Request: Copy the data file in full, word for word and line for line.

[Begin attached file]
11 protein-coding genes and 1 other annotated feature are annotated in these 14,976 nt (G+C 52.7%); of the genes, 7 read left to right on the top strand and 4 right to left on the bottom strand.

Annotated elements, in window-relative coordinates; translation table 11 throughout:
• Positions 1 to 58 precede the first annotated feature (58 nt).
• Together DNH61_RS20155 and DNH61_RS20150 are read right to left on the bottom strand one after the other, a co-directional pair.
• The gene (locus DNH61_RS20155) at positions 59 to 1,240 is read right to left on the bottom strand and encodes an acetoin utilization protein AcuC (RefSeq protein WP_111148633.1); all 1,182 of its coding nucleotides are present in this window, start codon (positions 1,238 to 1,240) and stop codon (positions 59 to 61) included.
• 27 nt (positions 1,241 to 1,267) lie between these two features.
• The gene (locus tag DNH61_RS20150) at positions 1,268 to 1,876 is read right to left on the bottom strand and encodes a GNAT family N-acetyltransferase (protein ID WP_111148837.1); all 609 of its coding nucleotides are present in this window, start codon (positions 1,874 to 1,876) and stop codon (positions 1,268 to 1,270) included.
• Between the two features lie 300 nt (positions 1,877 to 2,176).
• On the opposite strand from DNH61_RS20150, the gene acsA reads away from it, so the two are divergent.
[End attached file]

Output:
11 protein-coding genes and 1 other annotated feature are annotated in these 14,976 nt (G+C 52.7%); of the genes, 7 read left to right on the top strand and 4 right to left on the bottom strand.

Annotated elements, in window-relative coordinates; translation table 11 throughout:
• Positions 1 to 58 precede the first annotated feature (58 nt).
• Together DNH61_RS20155 and DNH61_RS20150 are read right to left on the bottom strand one after the other, a co-directional pair.
• The gene (locus DNH61_RS20155) at positions 59 to 1,240 is read right to left on the bottom strand and encodes an acetoin utilization protein AcuC (RefSeq protein WP_111148633.1); all 1,182 of its coding nucleotides are present in this window, start codon (positions 1,238 to 1,240) and stop codon (positions 59 to 61) included.
• 27 nt (positions 1,241 to 1,267) lie between these two features.
• The gene (locus tag DNH61_RS20150) at positions 1,268 to 1,876 is read right to left on the bottom strand and encodes a GNAT family N-acetyltransferase (protein ID WP_111148837.1); all 609 of its coding nucleotides are present in this window, start codon (positions 1,874 to 1,876) and stop codon (positions 1,268 to 1,270) included.
• Between the two features lie 300 nt (positions 1,877 to 2,176).
• On the opposite strand from DNH61_RS20150, the gene acsA reads away from it, so the two are divergent.